In the Pacific, a wasting disease is blamed for the disappearance of the technicolor sunflower sea star. It’s also laying waste to the ochre sea star that scientists at Cornell University, the University of Puget Sound and Northeastern University, as well as other institutions, examined for the latest research. Their reports were published this week.
Numerous climate studies have shown that the oceans are warming. In addition, 30 percent of the carbon released into the atmosphere ends up there, leading to acidification that’s further destroying coral, shell life and other organisms.
The sea-star study was led by Morgan E. Eisenlord, an evolutionary biologist at Cornell, and published in the Proceedings of the Royal Society B. Both in a laboratory and at 16 sites on the San Juan Islands off Washington’s coast, researchers determined that ochre sea stars gradually became sicker as water temperatures rose slightly. Conditions simulated in the lab confirmed what the scientists observed in the field. As temperatures rose, the disease became more prevalent, and adult ochres died within days. The disease, plus death, was more prominent in temperatures between 54 degrees and 66 degrees Fahrenheit. For the adults, the risk of death was 18 percent higher at 66 degrees.
“The little ones seem to be more resistant,” said Drew Harvell, a Cornell professor of ecology and evolutionary biology who studies marine diseases and was involved with both reports. “It takes them longer to get sick, but once they do, they succumb quickly.”
The researchers say all sea stars have carried the virus for a long time, based on 50-year-old museum collections. Warming waters and perhaps genetic change in the virus appear to increase its potency, Harvell said.
Ochre sea stars mysteriously washed ashore in California in 2011, but no one knew why. When the disease outbreak was first detected in 2013, scientists thought it might be contained to the waters off Washington and southern Canada. But over the more than two years since, it has been identified as the source of mortality in 20 species from California to as far north as Alaska.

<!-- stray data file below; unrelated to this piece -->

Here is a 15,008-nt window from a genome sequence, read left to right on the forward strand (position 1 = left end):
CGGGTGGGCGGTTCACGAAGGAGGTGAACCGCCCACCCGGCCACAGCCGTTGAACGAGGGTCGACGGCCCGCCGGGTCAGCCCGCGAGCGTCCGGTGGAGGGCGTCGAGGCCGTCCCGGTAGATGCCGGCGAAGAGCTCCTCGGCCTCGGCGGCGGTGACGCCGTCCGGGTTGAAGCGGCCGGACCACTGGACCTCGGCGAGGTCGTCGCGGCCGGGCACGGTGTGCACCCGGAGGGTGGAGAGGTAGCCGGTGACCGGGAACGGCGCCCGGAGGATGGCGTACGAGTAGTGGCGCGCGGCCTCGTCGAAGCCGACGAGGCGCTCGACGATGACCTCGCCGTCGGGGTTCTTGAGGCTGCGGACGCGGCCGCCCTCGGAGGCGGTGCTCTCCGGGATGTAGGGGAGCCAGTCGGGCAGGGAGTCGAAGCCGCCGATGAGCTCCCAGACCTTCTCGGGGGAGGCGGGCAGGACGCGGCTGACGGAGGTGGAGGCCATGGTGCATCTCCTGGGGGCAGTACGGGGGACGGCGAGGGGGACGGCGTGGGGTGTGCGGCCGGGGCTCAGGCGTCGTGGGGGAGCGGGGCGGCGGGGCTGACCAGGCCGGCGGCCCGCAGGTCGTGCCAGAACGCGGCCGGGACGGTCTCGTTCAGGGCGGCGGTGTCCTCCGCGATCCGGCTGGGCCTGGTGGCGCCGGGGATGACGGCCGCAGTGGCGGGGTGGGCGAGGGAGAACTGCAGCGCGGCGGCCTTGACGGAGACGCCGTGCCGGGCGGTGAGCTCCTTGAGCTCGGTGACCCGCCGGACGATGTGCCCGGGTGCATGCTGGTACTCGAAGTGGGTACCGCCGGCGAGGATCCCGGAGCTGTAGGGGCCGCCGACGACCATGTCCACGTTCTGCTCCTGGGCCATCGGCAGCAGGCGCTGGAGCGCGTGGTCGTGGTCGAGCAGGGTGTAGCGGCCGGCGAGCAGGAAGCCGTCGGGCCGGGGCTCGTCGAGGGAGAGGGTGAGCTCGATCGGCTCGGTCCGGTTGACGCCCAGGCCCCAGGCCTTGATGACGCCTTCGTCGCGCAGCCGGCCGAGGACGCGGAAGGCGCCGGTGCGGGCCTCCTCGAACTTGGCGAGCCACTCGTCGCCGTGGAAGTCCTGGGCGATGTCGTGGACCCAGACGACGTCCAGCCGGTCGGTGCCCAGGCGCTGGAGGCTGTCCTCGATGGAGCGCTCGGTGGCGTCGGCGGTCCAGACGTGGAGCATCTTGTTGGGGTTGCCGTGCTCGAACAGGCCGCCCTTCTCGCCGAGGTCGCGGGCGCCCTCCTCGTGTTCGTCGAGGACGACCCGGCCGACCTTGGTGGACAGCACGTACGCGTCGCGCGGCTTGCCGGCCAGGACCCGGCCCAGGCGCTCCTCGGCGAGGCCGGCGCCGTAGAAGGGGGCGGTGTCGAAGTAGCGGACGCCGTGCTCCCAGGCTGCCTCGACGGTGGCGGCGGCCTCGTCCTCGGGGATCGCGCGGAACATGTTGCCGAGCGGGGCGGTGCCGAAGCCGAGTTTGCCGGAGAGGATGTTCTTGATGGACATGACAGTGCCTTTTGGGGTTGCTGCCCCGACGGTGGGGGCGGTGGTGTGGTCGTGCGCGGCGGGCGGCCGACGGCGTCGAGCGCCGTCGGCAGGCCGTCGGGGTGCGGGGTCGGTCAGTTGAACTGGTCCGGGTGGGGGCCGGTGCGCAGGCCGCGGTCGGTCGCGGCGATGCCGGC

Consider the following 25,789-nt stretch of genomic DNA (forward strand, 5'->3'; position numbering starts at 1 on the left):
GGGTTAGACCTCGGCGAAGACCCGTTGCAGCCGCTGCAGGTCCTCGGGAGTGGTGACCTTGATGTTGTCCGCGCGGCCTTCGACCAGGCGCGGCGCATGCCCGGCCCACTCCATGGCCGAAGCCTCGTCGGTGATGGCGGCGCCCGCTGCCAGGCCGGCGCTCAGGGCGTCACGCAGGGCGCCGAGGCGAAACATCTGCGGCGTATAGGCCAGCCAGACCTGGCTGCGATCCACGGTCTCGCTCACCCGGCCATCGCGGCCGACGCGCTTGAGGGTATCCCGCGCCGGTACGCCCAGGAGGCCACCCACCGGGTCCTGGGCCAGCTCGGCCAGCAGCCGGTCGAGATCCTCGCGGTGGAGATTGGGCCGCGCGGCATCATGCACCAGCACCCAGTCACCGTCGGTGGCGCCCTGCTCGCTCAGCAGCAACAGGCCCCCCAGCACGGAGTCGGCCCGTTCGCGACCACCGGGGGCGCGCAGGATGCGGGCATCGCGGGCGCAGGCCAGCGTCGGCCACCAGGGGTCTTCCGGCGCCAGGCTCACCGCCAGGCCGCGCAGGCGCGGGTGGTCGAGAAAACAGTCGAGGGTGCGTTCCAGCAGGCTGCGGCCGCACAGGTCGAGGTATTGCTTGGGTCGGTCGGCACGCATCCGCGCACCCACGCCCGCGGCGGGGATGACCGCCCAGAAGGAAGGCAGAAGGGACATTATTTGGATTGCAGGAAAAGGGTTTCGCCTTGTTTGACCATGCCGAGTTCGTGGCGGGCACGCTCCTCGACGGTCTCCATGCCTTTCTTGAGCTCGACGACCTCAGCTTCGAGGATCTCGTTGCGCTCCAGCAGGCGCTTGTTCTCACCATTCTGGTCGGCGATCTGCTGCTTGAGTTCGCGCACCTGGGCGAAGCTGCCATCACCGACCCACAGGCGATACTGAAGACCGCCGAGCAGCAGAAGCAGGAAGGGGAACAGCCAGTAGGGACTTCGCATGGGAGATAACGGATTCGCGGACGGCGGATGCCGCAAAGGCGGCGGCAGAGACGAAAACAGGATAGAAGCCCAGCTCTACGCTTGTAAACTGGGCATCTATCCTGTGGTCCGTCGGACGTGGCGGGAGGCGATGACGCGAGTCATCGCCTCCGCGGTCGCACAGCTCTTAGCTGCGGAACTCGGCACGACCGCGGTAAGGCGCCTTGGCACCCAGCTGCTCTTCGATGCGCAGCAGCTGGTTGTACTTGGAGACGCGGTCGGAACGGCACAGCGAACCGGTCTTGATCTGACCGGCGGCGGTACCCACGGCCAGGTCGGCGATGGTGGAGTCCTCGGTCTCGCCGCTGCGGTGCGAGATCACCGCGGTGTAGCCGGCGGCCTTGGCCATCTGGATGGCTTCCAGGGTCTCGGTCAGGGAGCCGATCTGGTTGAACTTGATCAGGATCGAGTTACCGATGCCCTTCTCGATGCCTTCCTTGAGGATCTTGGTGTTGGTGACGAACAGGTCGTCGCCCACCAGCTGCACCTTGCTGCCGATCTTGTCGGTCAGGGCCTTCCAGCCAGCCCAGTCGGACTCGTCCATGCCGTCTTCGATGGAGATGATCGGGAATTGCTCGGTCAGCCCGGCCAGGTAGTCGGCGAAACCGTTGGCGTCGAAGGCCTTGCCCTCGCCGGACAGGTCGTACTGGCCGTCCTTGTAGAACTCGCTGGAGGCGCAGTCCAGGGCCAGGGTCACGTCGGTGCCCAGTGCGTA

“This outbreak came so quickly, by the time we knew enough about it, a lot of it had already happened,” Harvell said. “The question for this year in our minds is what will happen in Alaska. The sunflower star that used to be very abundant in this area is gone. It used to be that you could see 30 in one dive.”
The lobster study also traced the increase in epizootic shell disease to warmer waters. The syndrome — first observed in the late 1990s in Long Island Sound off New York and Connecticut, Block Island Sound off Rhode Island and Buzzards Bay off Massachusetts — is marked by the rapid deterioration of lobsters’ shells. It spread rapidly, particularly in females, which molt less often than males and carry their shells longer, exposing them more to the disease.
One laboratory experiment that examined the effect of the bacteria detected them at 50 degrees. At that temperature, the disease moved slowly. But between 50 degrees and 68 degrees, it progressed faster. Even after an old shell was shed through molting, the new shell was quickly infected. Lobsters showing signs of shell disease are not marketable.
“Shell disease has devastated the southern New England lobster fishery, and now with warming, it’s led to a situation where the Maine lobster industry may be at risk,” said Jeff Shields, a professor of marine science at the Virginia Institute of Marine Science and a co-author of the study. The study was led by Jeffrey Maynard, then a post-doctoral associate in Harvell’s lab at Cornell. It also was published in the Royal Society B as part of the journal’s marine disease special.
Shields said scientists will be on the alert for increases in shell disease levels off Maine this spring and will warn natural resources managers if that’s detected. To offset the stress on lobsters, the researchers could recommend targeting pollution, boat traffic and modes of transmission in the affected areas.